Membrane assembly 1 and 40 diagrammed in FIGS. 1 through 3 comprises a flat sheet semipermeable membrane geometry with low dead volume solution flow channels configured on opposite sides of the membrane. Semipermeable membranes 2 or 48 clamped between opposite electrically insulating body elements 65 and 66 can serve as a liquid seal or additional elements 6 can be configured in Membrane assembly 1 to serve as seals to prevent leakage from sample solution 57 or second solution 58, particularly for higher pressure applications. Higher pressures can occur in sample solution flow channel 3 due to sample solution flow through packed or monolithic column 9. As was described above, the pressure gradient across semipermeable membrane 2 can be minimized by including back pressure regulator 27 downstream in second solution flow 4 that references the pressure in sample solution flow channel 3 or by other means known in the art.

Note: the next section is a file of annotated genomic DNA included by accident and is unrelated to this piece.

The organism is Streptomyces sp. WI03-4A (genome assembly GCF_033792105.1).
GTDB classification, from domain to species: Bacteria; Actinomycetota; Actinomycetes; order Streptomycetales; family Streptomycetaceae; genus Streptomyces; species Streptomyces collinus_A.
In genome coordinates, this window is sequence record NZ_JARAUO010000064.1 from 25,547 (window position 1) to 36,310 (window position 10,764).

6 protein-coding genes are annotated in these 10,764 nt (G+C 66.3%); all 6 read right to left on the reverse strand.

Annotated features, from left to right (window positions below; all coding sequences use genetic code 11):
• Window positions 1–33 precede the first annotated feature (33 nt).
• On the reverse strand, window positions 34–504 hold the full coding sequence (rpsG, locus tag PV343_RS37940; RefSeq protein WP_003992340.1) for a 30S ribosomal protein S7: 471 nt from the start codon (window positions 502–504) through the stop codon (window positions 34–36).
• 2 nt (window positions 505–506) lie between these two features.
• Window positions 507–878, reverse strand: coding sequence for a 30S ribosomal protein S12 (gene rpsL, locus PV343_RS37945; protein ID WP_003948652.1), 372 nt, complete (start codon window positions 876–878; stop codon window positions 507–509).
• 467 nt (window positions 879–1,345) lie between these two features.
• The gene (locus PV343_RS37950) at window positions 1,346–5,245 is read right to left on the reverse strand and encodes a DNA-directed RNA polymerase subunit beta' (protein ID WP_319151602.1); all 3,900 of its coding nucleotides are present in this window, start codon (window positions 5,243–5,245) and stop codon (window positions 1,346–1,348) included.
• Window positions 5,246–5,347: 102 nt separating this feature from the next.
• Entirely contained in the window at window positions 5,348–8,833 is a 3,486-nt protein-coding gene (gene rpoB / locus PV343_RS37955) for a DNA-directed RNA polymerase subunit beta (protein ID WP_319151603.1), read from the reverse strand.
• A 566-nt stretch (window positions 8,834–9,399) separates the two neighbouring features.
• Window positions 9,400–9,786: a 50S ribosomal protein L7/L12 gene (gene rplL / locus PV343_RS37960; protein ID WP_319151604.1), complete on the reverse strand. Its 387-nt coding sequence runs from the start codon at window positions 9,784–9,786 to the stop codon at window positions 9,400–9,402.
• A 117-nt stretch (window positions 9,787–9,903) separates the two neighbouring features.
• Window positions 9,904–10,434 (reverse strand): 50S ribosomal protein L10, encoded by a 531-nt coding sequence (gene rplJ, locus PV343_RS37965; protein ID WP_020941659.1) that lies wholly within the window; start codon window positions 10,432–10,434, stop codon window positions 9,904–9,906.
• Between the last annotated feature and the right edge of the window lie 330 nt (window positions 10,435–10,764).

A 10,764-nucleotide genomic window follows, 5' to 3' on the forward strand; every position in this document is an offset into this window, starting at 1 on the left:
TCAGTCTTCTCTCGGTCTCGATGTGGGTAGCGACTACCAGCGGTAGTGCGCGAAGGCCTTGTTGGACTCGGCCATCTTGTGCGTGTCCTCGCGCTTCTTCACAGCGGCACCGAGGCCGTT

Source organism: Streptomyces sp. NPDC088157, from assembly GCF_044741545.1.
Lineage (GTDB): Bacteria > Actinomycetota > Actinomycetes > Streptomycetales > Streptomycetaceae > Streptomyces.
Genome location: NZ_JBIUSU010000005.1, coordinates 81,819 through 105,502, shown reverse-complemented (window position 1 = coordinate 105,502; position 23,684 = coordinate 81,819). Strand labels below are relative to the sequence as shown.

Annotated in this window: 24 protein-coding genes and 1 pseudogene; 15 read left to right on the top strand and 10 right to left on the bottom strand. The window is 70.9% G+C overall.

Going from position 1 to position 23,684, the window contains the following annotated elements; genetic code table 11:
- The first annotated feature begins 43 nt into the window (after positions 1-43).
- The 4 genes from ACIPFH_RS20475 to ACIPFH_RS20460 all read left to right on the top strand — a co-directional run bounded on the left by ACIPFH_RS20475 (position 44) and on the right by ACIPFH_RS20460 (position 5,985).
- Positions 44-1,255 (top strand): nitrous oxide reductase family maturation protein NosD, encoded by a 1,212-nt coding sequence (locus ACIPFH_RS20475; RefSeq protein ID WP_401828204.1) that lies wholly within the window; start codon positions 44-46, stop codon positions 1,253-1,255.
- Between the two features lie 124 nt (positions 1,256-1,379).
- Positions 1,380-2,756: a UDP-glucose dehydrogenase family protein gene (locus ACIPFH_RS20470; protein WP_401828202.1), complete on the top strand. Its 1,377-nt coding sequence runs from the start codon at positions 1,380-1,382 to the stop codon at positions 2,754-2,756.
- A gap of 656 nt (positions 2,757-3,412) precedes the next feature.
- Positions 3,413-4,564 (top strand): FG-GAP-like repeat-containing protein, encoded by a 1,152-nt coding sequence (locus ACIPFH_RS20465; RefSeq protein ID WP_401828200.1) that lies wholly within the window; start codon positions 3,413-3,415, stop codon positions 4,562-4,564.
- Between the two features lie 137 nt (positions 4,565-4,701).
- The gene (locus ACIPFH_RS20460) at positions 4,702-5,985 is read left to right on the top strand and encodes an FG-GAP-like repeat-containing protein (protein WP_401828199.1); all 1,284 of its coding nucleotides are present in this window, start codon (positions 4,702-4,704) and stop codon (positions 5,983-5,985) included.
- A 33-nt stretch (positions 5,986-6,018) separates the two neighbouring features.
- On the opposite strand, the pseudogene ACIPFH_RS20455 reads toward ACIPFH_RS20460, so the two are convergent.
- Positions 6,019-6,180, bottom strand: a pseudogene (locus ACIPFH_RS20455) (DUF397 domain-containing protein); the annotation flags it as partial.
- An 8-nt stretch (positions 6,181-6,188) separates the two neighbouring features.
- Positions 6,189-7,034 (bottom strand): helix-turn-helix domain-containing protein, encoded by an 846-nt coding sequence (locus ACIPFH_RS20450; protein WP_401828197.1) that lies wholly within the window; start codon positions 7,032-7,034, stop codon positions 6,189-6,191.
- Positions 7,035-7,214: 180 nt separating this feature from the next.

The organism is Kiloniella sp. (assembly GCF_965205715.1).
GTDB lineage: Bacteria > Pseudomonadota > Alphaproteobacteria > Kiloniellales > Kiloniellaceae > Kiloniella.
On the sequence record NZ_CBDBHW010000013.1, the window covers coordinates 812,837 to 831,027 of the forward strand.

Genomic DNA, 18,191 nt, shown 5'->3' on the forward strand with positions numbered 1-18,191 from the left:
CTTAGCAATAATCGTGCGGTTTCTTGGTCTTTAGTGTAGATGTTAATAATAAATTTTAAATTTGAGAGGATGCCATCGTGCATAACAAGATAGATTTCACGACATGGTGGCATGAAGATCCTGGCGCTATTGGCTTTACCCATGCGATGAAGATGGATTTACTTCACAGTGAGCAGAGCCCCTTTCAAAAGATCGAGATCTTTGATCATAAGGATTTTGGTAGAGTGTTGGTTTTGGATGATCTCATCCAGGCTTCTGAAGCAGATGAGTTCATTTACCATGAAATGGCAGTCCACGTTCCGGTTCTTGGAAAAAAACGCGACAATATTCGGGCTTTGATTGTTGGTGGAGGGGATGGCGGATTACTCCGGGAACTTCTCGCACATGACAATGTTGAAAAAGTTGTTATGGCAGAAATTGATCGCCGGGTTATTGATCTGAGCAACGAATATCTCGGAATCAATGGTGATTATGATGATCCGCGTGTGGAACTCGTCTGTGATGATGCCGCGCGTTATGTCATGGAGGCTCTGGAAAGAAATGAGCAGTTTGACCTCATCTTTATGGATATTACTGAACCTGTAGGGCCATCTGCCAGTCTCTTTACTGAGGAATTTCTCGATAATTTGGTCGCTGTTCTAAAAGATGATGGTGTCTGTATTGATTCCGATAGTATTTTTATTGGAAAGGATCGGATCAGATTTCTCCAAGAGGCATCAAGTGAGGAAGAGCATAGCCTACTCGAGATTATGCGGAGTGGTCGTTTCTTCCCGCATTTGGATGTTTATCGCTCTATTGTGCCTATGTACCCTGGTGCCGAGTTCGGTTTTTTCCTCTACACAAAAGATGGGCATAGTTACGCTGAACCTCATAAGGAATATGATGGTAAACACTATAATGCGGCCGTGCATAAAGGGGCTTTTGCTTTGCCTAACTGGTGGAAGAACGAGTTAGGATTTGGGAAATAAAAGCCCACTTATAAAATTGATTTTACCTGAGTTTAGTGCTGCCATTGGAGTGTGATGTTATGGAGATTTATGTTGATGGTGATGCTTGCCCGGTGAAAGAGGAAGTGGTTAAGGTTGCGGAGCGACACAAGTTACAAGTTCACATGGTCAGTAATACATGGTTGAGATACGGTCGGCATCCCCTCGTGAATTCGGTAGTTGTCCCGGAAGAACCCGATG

An alternative embodiment of the Membrane assembly is diagrammed in FIGS. 4, 5 and 6. FIG. 4 is a cross second side view of Membrane assembly 80 interfaced with Electrospray ion source 14 and mass to charge analyzer and detector 83. FIG. 5 is a cross section front view of Membrane assembly 80 and FIG. 6 is an angle three dimensional cross section view of the center region of Membrane assembly 80. Common elements in FIGS. 4, 5 and 6 share common numbers and element common in to those in FIG. 1 have the same number. Referring to FIGS. 4, 5 and 6, Membrane assembly 80 comprises tube shaped semipermeable membrane 70 and sample solution flow tube sections 85 and 86. As shown in FIG. 6, semipermeable membrane 70 is configured in a sleeve tubes 90 and 91 which form a seal with Membrane assembly body 87 using compression ferrules 92 and 93 respectively. Alternatively semipermeable membrane may be sealed to Membrane assembly body 87 with ferrules compressed directly on semipermeable membrane 70 or semipermeable membrane 70 can be bonded and sealed to Membrane assembly body 87 using an appropriate bonding agent. Gap 84 is configured between sample solution flow tubes 85 and 86 to allow sample solution 88 to contact semipermeable membrane 70 as it flows through Membrane assembly 80. Second solution 89 flows through second solution flow channel 72. Gradient fluid delivery pump 12 provides second solution flow, through Membrane assembly 80 and back pressure regulator 27, into reservoir 13. Gradient fluid delivery pump 12 may be configured as, but is not limited to, a dual syringe pump, dual piston pump, peristaltic pump or a diaphragm pump. Second solution flow channel 72 passes around tube shaped semipermeable membrane 70 in contact with second solution electrode 82. Second solution electrode 82 is connected to dual polarity power supply 24. Sample solution 88 flow is delivered from isocratic or gradient pump or pressurized reservoir 16 through sample injector valve 10, tube 86, gap 84, tube 85 and exits at Electrospray tip 75. Electrospray probe 73 with pneumatic nebulization assist comprises tube 74 with Electrospray tip 75 and nebulizer gas inlet flow 76 and outlet flow 77. Charged droplets formed in Electrospray plume 78 are directed by the Electrospray electric field to move toward the entrance of capillary orifice 17 against heated countercurrent drying gas 22. A portion of the ions formed are swept into vacuum 81 through capillary orifice 17 and are mass to charged analyzed by mass to charge analyzer and detector 83. Vacuum system 81 may comprise one or multiple vacuum stages as is known in the art.